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Catered vs. non-catered: is one better than the other?

BySophie Maclean

Oct 1, 2018

Choosing your accommodation when starting university is one of the biggest decisions to be made during the application process. Your first-year accommodation is likely to be where your social life is based, your friendships are formed and your future flatmates are found.

At most universities, you will have the choice of both catered and self-catered accommodation. They will vary in price and location (and obviously the way that you eat) but, at least in Edinburgh, the lifestyle encountered in each can be vastly different from each other.

Firstly, with breakfast and dinner catered for throughout the week and its provision of cleaning staff, Pollock provides a soft landing for those moving away from home for the first time. This relieves the pressures of budgeting food, cooking and cleaning for yourself that those in self-catered have to manage day-to-day.

Furthermore, having communal meals at the JMCC means that the students in Pollock have more daily opportunities to be social, as they can’t retreat to their bedrooms and eat in front of Netflix alone.

The social life in Pollock is also vastly different from that of self-catered halls. Pollock can often seem to be in its own separate social bubble, such as appearing to go to different clubs than those in other halls. For example, some seem to favour JuJu Club over WhyNot on a Monday night. With eight halls in such close proximity to one another and a shared dining area, living in Pollock enables first-years to create a much wider social circle much more easily.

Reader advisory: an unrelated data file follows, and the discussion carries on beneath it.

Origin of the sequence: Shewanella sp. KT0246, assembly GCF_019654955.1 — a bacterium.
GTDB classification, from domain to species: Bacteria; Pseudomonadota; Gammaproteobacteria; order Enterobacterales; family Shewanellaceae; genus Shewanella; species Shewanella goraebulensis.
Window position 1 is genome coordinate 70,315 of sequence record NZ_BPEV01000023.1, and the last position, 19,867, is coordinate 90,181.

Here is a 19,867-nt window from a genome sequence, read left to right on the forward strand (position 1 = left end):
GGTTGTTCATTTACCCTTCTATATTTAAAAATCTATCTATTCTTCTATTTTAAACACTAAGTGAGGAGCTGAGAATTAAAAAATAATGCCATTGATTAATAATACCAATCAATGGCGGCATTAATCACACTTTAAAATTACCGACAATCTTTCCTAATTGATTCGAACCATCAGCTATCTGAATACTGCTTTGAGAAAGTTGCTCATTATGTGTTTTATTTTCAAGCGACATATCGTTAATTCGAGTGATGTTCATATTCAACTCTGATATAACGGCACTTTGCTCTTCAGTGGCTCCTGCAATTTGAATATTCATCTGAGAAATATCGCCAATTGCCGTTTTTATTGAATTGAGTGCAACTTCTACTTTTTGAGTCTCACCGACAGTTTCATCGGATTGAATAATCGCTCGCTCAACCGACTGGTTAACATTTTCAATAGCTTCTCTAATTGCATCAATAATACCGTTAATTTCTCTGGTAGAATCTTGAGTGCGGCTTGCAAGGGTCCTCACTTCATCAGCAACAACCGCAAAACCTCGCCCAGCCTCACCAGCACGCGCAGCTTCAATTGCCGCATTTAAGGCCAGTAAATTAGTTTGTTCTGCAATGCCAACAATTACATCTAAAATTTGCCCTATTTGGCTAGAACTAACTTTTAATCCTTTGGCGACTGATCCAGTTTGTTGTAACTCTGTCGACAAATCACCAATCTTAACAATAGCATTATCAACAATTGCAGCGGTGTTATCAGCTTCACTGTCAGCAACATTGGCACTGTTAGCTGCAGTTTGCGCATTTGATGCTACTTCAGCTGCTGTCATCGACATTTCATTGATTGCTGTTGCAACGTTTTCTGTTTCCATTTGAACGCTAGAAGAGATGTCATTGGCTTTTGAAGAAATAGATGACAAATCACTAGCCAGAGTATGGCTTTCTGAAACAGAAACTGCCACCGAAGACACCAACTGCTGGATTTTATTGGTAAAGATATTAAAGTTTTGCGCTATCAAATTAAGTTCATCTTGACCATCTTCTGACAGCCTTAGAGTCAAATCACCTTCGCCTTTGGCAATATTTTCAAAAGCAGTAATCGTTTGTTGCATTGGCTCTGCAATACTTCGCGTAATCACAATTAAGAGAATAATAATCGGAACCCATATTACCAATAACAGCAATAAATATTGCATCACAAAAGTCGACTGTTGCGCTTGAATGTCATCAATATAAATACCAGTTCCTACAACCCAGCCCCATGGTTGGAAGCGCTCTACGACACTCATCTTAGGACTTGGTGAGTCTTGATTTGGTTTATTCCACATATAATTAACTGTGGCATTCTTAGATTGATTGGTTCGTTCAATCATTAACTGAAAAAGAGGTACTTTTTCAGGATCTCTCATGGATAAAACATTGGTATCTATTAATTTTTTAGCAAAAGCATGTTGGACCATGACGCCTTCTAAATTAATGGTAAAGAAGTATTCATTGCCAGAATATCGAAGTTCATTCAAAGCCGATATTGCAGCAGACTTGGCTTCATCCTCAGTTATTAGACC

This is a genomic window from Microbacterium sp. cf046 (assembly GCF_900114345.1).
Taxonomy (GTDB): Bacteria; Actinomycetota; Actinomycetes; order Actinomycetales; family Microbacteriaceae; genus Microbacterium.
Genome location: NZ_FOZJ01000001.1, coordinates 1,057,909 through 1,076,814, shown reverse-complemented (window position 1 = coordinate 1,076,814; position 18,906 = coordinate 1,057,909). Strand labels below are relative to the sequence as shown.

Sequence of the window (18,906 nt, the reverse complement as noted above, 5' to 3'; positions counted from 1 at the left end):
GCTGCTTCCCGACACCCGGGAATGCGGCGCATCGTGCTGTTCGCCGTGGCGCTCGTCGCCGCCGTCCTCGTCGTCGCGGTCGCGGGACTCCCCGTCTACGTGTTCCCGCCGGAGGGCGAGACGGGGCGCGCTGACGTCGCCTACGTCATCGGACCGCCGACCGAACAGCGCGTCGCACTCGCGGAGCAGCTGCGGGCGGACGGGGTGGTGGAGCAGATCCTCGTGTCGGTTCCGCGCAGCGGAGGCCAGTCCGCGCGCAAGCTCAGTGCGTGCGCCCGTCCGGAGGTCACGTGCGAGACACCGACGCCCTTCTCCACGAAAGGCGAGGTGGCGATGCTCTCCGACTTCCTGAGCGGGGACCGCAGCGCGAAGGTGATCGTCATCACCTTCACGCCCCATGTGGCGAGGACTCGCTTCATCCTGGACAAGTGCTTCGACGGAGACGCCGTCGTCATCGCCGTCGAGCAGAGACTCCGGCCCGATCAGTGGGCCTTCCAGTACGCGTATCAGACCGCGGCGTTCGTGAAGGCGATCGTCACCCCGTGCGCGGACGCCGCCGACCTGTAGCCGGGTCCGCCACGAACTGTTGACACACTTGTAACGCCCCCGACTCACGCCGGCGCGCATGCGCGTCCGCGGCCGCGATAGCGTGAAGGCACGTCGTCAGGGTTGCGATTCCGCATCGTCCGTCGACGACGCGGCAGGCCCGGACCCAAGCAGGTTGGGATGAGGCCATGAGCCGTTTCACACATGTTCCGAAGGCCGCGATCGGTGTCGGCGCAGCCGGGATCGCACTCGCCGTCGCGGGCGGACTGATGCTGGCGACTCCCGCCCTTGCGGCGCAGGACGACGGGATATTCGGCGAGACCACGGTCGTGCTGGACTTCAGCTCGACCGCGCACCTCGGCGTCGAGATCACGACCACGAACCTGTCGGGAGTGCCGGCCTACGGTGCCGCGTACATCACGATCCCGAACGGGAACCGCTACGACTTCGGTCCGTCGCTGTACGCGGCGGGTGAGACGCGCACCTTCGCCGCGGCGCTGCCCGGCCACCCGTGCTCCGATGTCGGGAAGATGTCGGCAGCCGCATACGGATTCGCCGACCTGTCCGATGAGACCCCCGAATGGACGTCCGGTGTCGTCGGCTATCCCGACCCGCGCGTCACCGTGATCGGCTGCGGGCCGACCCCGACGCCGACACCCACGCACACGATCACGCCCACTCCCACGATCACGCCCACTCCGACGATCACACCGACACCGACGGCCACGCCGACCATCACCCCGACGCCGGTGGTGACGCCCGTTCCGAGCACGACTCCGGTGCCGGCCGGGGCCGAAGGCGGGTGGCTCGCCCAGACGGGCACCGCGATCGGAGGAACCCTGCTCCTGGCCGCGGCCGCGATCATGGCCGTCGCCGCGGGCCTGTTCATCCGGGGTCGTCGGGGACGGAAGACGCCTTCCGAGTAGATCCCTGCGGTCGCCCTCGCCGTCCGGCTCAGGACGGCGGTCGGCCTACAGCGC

On the other hand, the self-catered accommodations are more dispersed across Edinburgh, reducing the ability to socialise with people from other halls. Pollock is also a 20 minute walk from George Square, whilst one self-catered accommodation is 40 minutes away.

Nevertheless, there are positives to being in self-catered accommodation at Edinburgh, particularly with regards to independence. Although it may be initially overwhelming, having to budget food and learning to cook and clean for yourself is key for equipping you with the skills that you will need, not only for your remaining years at university but for life. Being self-catered also enables you to eat what you want, when you want, which is particularly beneficial to those with dietary requirements (or just those who want to have breakfast at three in the afternoon!).

Self-catered accommodations are also regarded as far less ‘cliquey’ and more diverse than Pollock Halls. It is likely you will encounter students from a wider demographic and a variety of backgrounds. Self-catered accommodation can be an ideal place to make friends as you share a communal kitchen and living area with your flatmates, perhaps providing a more homely environment than the corridors of Pollock.

Ultimately, the accommodation that you live in during your first year isn’t the be-all and end-all of university life. You will make friends wherever you end up, but if you’re not one of the lucky few who become best friends with their flatmates or the people on your corridor, then don’t panic!

You’ll meet friends in lectures or a society, and although you might have to put up with a walk to see them this year, you can always live with them next year.


Image: Ad Meskens via Wikimedia Commons

By Sophie Maclean

Current News Editor and second year politics student

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